I’m a native Chicagoan and I’ve been a Blackhawks fan my whole life but going to my first live game at the age of sixty-five really made that birthday special and planted the seeds for moving back. I have a lot of hockey references in my Global Security Unlimited series, including a scene at the United Centre. I’ve just finished a second short hockey story and have a third one that is due at the beginning of August. These two will be out this fall.

Your first novel was published in 2021, and you have since authored multiple novels and short stories. What was the transition like from academia to fiction writing, and what inspired you to start writing novels?

Like many writers, I always wanted to write fiction. Fast forward from age ten to age sixty-seven. After many failed attempts at fiction, but a reasonable number of publications in history, I decided on one more try. I joined a Chicago writing organization called Just Write and showed up for several write-ins every week. I started taking online writing classes. I had a first draft in six months. The writing was definitely on the academic side, and the plot barely worked. Then came revising, revise and resubmit, and finally semi-finalist in the Soon to Be Famous Illinois Author contest. By then my manuscript was first person, dual narrator, present tense. One more revision and it went to an editor and out to the world on my seventieth birthday. I haven’t looked back.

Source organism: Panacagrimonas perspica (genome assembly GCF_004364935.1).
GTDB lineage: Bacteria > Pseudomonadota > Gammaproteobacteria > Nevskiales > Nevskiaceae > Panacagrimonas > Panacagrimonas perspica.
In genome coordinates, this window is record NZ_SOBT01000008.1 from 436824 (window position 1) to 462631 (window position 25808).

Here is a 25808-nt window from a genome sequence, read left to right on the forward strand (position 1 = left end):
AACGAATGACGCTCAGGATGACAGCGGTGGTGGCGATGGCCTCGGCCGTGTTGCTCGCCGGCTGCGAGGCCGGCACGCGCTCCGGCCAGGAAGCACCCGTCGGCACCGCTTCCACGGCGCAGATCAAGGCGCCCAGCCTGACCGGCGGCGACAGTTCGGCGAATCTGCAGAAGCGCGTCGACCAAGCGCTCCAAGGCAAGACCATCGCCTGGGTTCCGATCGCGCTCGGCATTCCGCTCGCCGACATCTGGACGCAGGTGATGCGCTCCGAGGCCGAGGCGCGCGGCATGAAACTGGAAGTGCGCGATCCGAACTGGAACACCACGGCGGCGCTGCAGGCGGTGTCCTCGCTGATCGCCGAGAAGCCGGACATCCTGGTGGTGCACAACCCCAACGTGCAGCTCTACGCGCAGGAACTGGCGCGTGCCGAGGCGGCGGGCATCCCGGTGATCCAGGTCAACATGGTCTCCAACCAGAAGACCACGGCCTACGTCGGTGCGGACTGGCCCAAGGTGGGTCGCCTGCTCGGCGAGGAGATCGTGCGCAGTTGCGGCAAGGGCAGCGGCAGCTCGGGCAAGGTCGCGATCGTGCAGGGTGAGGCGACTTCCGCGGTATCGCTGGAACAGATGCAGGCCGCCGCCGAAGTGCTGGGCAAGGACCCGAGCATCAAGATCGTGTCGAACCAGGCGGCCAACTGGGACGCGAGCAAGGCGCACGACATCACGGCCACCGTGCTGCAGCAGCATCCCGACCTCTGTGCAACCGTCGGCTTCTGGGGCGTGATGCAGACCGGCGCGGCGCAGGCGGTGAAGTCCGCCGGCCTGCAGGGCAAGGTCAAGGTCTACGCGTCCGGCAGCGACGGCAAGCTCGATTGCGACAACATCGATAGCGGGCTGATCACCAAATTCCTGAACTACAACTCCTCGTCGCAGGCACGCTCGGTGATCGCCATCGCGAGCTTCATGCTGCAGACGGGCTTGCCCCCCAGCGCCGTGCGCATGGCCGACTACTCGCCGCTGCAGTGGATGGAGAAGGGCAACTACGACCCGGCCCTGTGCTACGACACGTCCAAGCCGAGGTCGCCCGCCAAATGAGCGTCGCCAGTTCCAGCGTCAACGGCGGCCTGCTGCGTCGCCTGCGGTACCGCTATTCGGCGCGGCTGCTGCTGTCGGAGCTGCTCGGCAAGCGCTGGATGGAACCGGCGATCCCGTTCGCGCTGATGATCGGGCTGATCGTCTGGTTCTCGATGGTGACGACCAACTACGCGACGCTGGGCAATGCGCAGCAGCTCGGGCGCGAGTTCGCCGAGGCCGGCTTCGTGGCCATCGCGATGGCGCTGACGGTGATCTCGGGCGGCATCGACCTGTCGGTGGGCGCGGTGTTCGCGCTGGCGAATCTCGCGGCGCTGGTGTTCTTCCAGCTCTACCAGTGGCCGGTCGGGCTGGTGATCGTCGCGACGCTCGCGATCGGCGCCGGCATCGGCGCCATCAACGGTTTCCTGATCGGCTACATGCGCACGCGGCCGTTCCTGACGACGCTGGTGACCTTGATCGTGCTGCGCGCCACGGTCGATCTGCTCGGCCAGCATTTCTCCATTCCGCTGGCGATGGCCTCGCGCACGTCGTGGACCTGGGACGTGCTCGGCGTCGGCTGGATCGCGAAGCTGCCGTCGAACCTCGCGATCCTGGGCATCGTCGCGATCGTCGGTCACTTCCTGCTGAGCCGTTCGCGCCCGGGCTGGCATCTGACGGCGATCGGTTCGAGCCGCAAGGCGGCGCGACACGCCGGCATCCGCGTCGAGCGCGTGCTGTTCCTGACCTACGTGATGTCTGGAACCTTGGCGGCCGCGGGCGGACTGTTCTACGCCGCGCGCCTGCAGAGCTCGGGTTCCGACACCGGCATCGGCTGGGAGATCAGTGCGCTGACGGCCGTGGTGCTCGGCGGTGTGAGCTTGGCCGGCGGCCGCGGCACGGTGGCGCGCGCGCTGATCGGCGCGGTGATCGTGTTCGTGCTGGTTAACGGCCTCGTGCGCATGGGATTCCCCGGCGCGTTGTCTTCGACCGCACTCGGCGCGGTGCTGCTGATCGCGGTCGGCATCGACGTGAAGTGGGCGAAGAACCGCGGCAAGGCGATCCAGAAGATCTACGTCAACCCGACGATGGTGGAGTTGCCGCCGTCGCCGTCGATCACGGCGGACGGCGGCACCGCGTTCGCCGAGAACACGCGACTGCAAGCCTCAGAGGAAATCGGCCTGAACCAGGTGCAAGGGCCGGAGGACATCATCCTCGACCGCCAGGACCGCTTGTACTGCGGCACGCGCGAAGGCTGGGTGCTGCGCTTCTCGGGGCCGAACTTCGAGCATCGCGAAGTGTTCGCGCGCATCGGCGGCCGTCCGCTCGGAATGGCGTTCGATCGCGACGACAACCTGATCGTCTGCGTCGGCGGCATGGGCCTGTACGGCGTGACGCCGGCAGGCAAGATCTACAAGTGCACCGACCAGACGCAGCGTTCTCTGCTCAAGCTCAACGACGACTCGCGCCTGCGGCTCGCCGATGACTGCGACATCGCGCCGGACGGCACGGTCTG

In At First Sight, you blend romance with suspense and mystery, featuring mature couples and second-chance love. What do you find most rewarding about writing seasoned romance, and how do you ensure it resonates with readers?

When I started At First Sight, I thought it would be a mystery but that didn’t work. Then I thought I’d write a romance and that didn’t work either. Somehow, the combination was my magic formula. As far as writing later-in-life couples, second chance seems like a good approach for many older couples, who have more history than younger characters. My short story, Aegean Persuasion, has a second-chance romance between two seventy-year-olds.

Dead in the Alley introduces readers to a mystery set in Northern Michigan. How do you approach creating a vivid sense of place in your mysteries, and what drew you to set this story in the wine and cherry-growing country of Lake Michigan?

I woke up one morning with the whole idea for this mystery in my head—characters, setting, and plot. I’d never been to that area of Michigan and tried to talk my characters out of it, but they wouldn’t have it. I did lots of research and I’ve been told that it’s spot on by Michigan natives who guessed the real place Sherburne is based on.

You’ve contributed to Love at First Bite, a cookbook inspired by your novels and life experiences. How does your love for cooking and food history play into your writing, and what role does food play in your storytelling?

The recipe from Love at First Bite is one that my Russian grandmother used to make. I’ve always loved trying new recipes and new foods and my characters are no different. Bay Bishop is a chef. I have a half-finished mystery that involves a cooking contest where all of the dishes have to be from Jane Austen’s era.